In healthy women, the cervicovaginal microbiota is characterized by the predominance of Lactobacillus spp., whereas the overgrowth of anaerobic bacteria leads to dysbiosis, known to increase the risk of acquiring genital infections like Chlamydia trachomatis. In the last decade, a growing body of research has investigated the composition of the cervicovaginal microbiota associated with chlamydial infection via 16s rDNA sequencing, with contrasting results. A systematic review and a meta-analysis, performed on the alpha-diversity indices, were conducted to summarize the scientific evidence on the cervicovaginal microbiota composition in C. trachomatis infection. Databases PubMed, Scopus and Web of Science were searched with the following strategy: "Chlamydia trachomatis" AND "micro*". The diversity indices considered for the meta-analysis were Operational Taxonomic Unit (OTU) number, Chao1, phylogenetic diversity whole tree, Shannon's, Pielou's and Simpson's diversity indexes. The search yielded 425 abstracts for initial review, of which 16 met the inclusion criteria. The results suggested that the cervicovaginal microbiota in C. trachomatis-positive women was characterized by Lactobacillus iners dominance, or by a diverse mix of facultative or strict anaerobes. The meta-analysis, instead, did not show any difference in the microbial biodiversity between Chlamydia-positive and healthy women. Additional research is clearly required to deepen our knowledge on the interplay between the resident microflora and C. trachomatis in the genital microenvironment.

Cervicovaginal microbiota composition in Chlamydia trachomatis infection. A systematic review and meta-analysis

Marisa Di Pietro;Simone Filardo;Patrizio Pasqualetti;Rosa Sessa
2022

Abstract

In healthy women, the cervicovaginal microbiota is characterized by the predominance of Lactobacillus spp., whereas the overgrowth of anaerobic bacteria leads to dysbiosis, known to increase the risk of acquiring genital infections like Chlamydia trachomatis. In the last decade, a growing body of research has investigated the composition of the cervicovaginal microbiota associated with chlamydial infection via 16s rDNA sequencing, with contrasting results. A systematic review and a meta-analysis, performed on the alpha-diversity indices, were conducted to summarize the scientific evidence on the cervicovaginal microbiota composition in C. trachomatis infection. Databases PubMed, Scopus and Web of Science were searched with the following strategy: "Chlamydia trachomatis" AND "micro*". The diversity indices considered for the meta-analysis were Operational Taxonomic Unit (OTU) number, Chao1, phylogenetic diversity whole tree, Shannon's, Pielou's and Simpson's diversity indexes. The search yielded 425 abstracts for initial review, of which 16 met the inclusion criteria. The results suggested that the cervicovaginal microbiota in C. trachomatis-positive women was characterized by Lactobacillus iners dominance, or by a diverse mix of facultative or strict anaerobes. The meta-analysis, instead, did not show any difference in the microbial biodiversity between Chlamydia-positive and healthy women. Additional research is clearly required to deepen our knowledge on the interplay between the resident microflora and C. trachomatis in the genital microenvironment.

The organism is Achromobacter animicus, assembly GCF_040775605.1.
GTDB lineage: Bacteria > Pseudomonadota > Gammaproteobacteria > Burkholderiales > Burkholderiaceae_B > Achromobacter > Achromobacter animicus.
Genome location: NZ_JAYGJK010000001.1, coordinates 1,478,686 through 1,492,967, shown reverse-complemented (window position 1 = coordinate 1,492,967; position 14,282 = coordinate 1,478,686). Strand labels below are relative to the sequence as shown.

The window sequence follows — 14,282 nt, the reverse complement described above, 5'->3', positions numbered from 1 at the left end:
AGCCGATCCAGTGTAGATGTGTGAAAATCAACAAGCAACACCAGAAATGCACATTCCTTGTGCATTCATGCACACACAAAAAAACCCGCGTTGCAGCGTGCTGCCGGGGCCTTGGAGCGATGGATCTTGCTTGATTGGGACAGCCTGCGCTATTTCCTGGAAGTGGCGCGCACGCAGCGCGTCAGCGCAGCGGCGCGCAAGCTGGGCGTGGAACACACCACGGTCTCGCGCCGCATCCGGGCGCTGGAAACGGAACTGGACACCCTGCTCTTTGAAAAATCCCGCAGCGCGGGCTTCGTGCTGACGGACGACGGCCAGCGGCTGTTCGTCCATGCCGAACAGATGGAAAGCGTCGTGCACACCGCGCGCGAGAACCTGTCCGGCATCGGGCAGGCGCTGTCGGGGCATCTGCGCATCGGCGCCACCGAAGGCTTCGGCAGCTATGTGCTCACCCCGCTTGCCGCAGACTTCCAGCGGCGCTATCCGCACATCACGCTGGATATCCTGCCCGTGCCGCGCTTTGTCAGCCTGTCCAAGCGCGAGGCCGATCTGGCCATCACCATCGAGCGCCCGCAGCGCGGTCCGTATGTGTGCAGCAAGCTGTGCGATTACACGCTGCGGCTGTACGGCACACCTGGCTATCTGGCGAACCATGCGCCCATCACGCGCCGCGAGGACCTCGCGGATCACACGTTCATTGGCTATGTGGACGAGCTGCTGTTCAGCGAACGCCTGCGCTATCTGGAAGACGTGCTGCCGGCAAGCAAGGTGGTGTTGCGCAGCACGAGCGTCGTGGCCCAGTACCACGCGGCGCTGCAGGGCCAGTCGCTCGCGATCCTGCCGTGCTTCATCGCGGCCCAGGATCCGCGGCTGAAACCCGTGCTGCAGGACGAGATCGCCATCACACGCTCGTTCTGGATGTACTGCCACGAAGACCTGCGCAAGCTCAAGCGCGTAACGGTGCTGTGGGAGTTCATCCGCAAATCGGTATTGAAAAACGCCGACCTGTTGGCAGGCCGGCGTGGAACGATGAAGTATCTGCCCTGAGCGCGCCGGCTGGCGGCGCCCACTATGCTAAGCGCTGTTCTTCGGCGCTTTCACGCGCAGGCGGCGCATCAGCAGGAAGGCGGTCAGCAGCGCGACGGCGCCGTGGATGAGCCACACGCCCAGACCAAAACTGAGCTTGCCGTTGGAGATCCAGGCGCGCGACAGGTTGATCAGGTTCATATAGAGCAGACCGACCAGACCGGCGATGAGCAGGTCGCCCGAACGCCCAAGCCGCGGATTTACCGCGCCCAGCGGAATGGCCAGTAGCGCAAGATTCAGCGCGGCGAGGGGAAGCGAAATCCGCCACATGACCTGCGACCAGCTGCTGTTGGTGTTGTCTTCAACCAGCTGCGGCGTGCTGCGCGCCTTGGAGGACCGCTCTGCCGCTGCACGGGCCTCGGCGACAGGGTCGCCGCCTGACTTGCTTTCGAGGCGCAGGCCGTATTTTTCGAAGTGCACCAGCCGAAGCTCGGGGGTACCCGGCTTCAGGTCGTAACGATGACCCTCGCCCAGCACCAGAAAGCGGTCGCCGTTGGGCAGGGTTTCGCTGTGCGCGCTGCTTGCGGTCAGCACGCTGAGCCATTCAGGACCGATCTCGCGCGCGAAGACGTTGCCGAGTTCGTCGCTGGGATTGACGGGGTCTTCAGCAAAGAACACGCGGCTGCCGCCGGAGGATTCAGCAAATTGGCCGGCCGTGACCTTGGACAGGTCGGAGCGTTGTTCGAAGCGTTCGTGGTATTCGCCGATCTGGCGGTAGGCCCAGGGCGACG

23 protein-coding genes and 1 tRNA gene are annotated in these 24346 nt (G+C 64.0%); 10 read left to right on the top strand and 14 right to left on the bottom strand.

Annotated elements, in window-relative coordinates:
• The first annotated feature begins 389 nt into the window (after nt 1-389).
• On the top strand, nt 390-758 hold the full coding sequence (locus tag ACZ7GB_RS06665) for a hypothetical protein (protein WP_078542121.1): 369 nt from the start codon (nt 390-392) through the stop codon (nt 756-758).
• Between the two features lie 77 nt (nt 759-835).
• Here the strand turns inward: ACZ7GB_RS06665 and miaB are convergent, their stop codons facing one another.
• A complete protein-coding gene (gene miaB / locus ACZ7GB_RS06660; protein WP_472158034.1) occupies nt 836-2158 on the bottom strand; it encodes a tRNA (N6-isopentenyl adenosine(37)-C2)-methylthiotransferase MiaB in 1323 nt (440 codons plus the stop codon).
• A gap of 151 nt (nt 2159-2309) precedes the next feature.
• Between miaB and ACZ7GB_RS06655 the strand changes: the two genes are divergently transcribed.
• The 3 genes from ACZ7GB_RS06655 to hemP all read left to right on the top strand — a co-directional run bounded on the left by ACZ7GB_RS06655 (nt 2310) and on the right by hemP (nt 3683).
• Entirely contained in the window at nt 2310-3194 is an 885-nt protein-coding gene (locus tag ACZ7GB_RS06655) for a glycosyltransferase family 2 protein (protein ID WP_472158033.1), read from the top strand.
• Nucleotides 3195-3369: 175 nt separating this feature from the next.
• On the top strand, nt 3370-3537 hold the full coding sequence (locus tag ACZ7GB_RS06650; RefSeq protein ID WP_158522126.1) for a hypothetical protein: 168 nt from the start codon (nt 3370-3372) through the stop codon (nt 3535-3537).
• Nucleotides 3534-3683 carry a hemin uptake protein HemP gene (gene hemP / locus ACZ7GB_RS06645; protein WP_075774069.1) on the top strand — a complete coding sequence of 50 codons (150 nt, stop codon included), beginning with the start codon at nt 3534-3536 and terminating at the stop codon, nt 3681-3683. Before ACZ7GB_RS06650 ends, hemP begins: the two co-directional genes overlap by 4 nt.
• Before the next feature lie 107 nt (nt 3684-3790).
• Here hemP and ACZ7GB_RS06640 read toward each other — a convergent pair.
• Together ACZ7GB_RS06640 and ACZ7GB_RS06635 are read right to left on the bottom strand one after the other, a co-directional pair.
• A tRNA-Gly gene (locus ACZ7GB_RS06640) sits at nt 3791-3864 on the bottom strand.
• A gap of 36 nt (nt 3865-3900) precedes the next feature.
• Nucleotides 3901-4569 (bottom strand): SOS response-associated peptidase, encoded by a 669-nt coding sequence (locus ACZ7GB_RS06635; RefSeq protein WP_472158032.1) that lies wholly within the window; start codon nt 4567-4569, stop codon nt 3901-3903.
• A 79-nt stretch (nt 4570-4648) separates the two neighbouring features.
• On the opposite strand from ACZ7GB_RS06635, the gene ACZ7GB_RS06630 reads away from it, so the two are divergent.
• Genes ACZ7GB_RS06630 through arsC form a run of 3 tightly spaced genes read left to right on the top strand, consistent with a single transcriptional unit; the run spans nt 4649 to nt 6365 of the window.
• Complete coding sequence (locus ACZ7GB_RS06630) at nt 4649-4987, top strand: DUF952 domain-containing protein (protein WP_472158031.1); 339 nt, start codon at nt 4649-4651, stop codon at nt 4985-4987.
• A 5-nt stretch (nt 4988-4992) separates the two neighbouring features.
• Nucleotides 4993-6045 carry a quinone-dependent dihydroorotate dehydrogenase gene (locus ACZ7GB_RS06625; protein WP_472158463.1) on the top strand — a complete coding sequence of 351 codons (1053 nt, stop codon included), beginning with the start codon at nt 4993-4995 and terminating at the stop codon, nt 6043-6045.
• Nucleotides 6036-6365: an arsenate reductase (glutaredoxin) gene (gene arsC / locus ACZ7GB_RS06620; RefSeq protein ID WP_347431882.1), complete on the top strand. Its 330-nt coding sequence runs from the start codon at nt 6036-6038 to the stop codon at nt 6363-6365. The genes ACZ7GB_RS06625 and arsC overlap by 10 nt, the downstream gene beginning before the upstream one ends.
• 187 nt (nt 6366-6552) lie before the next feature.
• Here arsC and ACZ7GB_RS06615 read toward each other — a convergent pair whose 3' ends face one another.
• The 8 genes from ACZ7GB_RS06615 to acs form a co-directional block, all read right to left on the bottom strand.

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Utilizza questo identificativo per citare o creare un link a questo documento: http://hdl.handle.net/11573/1654160
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